It is a fundamental rule of civil procedure that sets forth the requirements of issuance and service of process. Specifically, Rule 54.13(b)(1) governs personal service within the state on an individual. 1 Mother filed her Motion to Modify Decree of Dissolution of Marriage on March 31, 1997. Mother personally served Father on April 9, 1997. Father never filed a responsive pleading. On April 4, 1997, Father filed Respondent's Motion to Modify. This motion was never served upon Mother as required by Rule 54.13(b)(1).

Moreover, Rule 43.01 governs service of pleadings upon opposing counsel while an action is pending. 2 Unlike Father's contention service is necessary even with a cross-motion. Father's motion to modify does not contain a certificate of service indicating service on opposing counsel as required by Rule 43.01(d). Father attempted to meet the service requirement by filing a Certificate of Service on August 11, 1997 (the date of trial) stating that "[o]n 31 July 1997, my paralegal placed in the regular, U.S. Mail, first-class postage pre-paid, a copy of the file stamped Respondent's Motion to Modify, properly addressed to Allison Blessing (Mother's counsel) at her address of record in this case." This attempt simply did not comply with the service requirements found in Rule 43.01(d). Not until August 13, 1997 did personal service finally occur. As such, and in accordance with the Rules, the trial court did not commit an abuse of discretion in refusing to consider Billy Thomas' motion for change of custody at the hearing on August 11, 1997. Point denied.


In his second point on appeal, Father argues that the trial court erred because it was not in the child's best interests that she leave her father and her family to live in Colorado. Where the custodial parent seeks to remove a child from the state for more than ninety days, he or she must obtain court permission unless the non-custodial parent consents to removal. Section 452.377, RSMo 1986. Moreover, a court may permit removal of a minor child from the jurisdiction when it clearly serves the best interests of the child. Carter v. Schilb, 877 S.W.2d 665, 667 (Mo.App. W.D.1994).

In matters pertaining to custody rights, this court gives deference to the trial court's assessment of what serves the best interests of the child and that judgment will not be disturbed on appeal unless the judgment is not supported by substantial evidence, it is against the weight of the evidence, or it erroneously declares or applies the law. Shoemaker v. Shoemaker, 812 S.W.2d 250, 253 (1991); Murphy v. Carron, 536 S.W.2d 30, 32 (Mo. banc 1976). The trial court's decision is presumed correct, and the appellant has the burden of showing error. Kerr v. Jennings, 886 S.W.2d 117, 123 (Mo.App.1994). As in other court tried cases, only evidence and reasonable inferences favorable to the judgment will be considered.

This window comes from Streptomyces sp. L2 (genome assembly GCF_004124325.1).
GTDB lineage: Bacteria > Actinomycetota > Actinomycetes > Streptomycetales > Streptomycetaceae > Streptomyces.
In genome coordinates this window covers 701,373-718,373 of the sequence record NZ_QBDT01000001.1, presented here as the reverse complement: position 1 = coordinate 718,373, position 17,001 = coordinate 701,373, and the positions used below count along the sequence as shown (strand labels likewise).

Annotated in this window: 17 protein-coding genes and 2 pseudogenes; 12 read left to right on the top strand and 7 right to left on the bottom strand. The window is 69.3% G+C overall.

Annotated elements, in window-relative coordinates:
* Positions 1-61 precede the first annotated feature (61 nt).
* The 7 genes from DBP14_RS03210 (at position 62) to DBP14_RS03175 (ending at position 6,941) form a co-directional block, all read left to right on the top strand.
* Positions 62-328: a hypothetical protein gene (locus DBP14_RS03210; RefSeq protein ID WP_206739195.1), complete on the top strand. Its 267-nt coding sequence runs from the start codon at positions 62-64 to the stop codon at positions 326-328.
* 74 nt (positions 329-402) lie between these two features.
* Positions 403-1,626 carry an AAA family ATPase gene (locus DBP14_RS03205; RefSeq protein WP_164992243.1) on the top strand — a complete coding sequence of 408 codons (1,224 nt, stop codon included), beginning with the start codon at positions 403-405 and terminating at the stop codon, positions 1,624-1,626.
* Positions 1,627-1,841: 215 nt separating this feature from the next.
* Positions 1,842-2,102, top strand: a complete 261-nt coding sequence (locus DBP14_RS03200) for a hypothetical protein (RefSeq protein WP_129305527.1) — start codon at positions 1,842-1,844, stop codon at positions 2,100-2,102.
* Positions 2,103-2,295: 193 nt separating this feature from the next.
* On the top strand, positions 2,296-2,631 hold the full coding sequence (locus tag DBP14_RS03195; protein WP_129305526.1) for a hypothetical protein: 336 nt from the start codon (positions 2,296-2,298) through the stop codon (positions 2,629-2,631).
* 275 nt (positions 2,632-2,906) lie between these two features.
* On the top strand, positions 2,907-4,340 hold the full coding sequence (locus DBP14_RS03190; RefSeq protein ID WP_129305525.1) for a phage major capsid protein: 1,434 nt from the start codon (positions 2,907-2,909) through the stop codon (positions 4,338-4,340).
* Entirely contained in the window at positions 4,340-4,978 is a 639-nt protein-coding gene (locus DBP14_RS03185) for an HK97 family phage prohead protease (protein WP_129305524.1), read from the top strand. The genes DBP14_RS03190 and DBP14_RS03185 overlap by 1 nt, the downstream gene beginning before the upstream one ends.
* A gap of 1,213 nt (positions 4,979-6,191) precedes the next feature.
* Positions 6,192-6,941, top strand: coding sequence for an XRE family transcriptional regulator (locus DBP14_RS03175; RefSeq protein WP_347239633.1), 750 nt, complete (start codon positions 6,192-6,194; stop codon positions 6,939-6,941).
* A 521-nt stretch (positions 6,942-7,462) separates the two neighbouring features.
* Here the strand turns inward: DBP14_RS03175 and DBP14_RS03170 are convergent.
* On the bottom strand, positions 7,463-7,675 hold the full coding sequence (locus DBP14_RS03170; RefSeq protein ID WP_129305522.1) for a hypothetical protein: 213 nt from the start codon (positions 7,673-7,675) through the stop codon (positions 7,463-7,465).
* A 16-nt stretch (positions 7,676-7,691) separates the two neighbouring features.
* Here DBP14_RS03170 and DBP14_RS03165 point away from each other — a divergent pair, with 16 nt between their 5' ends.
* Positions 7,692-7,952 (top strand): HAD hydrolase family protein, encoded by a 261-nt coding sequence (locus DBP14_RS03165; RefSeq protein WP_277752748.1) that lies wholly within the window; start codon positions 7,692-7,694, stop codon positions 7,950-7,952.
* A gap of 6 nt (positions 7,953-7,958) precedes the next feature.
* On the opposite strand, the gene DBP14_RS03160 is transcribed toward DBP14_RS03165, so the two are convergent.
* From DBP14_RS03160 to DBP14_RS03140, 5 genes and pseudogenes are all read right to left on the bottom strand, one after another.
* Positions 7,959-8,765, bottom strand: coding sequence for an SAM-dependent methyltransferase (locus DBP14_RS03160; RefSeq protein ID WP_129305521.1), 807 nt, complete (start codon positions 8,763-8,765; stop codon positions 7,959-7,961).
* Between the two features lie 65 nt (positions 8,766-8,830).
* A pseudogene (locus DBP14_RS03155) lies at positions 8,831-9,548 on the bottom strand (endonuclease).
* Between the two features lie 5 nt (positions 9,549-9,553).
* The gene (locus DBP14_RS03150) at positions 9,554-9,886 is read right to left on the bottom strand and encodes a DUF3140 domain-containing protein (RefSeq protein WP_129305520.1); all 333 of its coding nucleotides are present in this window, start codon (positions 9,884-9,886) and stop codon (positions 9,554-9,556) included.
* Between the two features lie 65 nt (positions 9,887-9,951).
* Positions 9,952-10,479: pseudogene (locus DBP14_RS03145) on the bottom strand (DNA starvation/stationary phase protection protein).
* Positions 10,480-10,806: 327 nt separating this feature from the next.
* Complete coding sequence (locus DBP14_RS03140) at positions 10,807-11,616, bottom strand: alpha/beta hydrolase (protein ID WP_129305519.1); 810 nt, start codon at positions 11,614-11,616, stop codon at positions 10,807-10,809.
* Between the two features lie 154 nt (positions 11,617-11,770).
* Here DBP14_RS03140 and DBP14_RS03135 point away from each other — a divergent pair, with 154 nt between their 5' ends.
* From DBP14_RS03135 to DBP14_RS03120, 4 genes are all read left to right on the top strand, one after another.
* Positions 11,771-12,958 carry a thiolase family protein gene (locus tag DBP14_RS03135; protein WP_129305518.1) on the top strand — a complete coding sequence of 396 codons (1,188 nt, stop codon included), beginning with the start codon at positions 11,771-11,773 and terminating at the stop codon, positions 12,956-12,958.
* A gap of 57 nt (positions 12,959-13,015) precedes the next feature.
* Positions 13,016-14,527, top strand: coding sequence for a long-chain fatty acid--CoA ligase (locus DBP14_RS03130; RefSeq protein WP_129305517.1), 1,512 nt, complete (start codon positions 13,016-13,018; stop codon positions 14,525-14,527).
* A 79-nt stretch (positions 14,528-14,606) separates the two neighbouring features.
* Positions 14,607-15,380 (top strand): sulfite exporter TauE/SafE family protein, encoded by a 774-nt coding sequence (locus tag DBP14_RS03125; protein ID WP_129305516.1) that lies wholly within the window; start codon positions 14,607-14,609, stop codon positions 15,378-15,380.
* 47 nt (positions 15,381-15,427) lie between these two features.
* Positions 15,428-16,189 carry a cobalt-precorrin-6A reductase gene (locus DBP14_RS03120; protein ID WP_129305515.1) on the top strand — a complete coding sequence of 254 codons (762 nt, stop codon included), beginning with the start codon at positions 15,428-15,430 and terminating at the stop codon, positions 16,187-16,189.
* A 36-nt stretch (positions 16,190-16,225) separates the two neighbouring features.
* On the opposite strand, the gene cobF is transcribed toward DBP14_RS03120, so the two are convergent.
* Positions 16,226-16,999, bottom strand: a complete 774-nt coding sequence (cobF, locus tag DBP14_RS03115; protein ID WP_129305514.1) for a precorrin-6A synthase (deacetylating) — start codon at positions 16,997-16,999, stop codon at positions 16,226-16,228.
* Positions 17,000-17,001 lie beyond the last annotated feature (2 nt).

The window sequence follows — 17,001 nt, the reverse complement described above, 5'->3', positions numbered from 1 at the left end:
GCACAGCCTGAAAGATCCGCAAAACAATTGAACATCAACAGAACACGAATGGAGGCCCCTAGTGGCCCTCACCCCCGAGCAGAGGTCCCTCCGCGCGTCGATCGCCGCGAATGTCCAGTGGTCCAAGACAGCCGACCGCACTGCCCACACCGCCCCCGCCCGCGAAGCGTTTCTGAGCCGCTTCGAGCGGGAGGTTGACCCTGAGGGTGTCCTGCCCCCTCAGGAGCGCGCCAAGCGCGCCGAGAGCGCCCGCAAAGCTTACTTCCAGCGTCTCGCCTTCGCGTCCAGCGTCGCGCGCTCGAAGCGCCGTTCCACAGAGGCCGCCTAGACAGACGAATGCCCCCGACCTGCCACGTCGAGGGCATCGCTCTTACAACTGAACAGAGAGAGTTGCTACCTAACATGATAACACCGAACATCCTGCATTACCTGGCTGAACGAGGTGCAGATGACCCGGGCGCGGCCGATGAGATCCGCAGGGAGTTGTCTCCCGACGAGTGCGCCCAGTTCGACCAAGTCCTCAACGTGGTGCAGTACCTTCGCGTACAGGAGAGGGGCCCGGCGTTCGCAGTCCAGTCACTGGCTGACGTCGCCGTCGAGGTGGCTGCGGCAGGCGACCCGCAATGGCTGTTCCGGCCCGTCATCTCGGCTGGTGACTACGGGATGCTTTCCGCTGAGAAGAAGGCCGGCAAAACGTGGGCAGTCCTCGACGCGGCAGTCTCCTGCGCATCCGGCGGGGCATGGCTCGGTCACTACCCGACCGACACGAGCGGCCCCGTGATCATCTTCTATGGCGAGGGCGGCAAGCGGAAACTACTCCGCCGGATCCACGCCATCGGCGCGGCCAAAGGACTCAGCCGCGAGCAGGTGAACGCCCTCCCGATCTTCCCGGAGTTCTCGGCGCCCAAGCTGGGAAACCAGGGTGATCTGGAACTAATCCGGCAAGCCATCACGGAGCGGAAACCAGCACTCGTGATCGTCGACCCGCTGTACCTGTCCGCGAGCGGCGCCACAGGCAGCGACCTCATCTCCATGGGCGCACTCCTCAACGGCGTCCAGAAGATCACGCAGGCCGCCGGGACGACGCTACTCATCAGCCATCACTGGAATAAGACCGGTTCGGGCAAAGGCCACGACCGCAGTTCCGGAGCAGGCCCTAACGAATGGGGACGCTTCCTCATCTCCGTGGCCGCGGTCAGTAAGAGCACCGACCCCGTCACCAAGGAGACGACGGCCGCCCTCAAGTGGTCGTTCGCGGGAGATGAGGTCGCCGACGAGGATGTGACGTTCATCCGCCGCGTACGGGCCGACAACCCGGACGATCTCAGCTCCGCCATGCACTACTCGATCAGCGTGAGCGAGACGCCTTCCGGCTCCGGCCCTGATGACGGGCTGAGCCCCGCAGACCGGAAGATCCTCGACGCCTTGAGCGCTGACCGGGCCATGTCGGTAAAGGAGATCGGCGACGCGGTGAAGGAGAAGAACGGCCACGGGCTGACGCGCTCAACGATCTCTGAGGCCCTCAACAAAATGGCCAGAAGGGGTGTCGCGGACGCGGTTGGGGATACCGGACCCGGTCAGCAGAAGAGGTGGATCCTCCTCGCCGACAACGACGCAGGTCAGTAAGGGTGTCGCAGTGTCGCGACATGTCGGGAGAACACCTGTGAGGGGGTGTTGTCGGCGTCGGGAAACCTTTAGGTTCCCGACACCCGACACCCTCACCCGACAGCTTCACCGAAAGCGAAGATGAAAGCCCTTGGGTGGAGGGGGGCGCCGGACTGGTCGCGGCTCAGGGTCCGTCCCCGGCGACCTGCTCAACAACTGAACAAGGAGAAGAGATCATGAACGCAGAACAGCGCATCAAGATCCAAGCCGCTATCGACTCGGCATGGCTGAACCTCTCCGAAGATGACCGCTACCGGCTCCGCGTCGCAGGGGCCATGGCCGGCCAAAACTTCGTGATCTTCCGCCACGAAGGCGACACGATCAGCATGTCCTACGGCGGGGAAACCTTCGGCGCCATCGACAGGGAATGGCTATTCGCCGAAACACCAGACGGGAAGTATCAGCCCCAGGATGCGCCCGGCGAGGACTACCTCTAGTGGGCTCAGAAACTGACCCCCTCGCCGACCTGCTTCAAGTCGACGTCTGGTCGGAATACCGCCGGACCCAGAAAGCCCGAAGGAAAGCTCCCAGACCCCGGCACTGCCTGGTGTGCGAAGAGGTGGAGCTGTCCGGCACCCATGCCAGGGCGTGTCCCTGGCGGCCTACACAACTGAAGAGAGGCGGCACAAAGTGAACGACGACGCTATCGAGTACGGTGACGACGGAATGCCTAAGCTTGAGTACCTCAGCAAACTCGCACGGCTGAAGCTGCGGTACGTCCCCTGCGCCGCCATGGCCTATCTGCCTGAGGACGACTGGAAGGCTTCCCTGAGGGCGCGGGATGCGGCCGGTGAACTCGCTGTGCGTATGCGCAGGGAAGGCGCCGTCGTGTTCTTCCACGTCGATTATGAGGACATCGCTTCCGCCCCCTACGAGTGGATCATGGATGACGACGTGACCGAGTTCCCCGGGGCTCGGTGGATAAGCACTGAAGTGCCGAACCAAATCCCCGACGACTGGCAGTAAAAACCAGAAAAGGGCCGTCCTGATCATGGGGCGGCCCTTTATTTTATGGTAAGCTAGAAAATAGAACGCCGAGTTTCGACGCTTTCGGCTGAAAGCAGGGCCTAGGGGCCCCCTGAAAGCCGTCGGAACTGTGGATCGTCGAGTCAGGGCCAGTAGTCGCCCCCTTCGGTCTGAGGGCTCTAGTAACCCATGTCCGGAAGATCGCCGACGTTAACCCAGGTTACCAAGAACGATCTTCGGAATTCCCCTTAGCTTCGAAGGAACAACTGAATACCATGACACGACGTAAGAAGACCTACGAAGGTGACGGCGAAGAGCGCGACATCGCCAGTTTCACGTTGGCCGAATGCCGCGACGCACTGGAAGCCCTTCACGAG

Four factors have been recognized in determining whether to allow the custodial parent to remove a child from the state. Carter, 877 S.W.2d at 667. These are: (1) the prospective advantages of the move, including a consideration of whether or not the move will improve the general quality of life for the custodial parent and child; (2) the custodial parent's motives in relocating, including a consideration of whether or not he or she is attempting to defeat or to frustrate the noncustodial parent's visitation rights; (3) the noncustodial parent's motives for opposing relocation, including a consideration of the extent to which it is intended to support; and (4) the realistic opportunity for visitation which can provide an adequate basis for preserving and fostering the noncustodial parent's relationship with the child if the move is permitted. Id. at 667-668; Shaw v. Shaw, 951 S.W.2d 746, 748-49 (Mo.App. W.D.1997); Maher v. Maher, 951 S.W.2d 669, 672-73 (Mo.App. E.D.1997).

The prospective advantages of the move weigh in favor of Mother moving with her daughter to Colorado. This court believes that the move will improve the general quality of life for Mother and child. Mother testified that due to Highland's mandatory transfer with ProSource and the increase in salary that went along with the transfer, she was able to terminate her employment and become a stay at home mother. Mother and Highland carefully considered the neighborhood and school district when choosing their new residence. Mother testified that she contacted the Chamber of Commerce in Denver and read books to help her become more aware of the...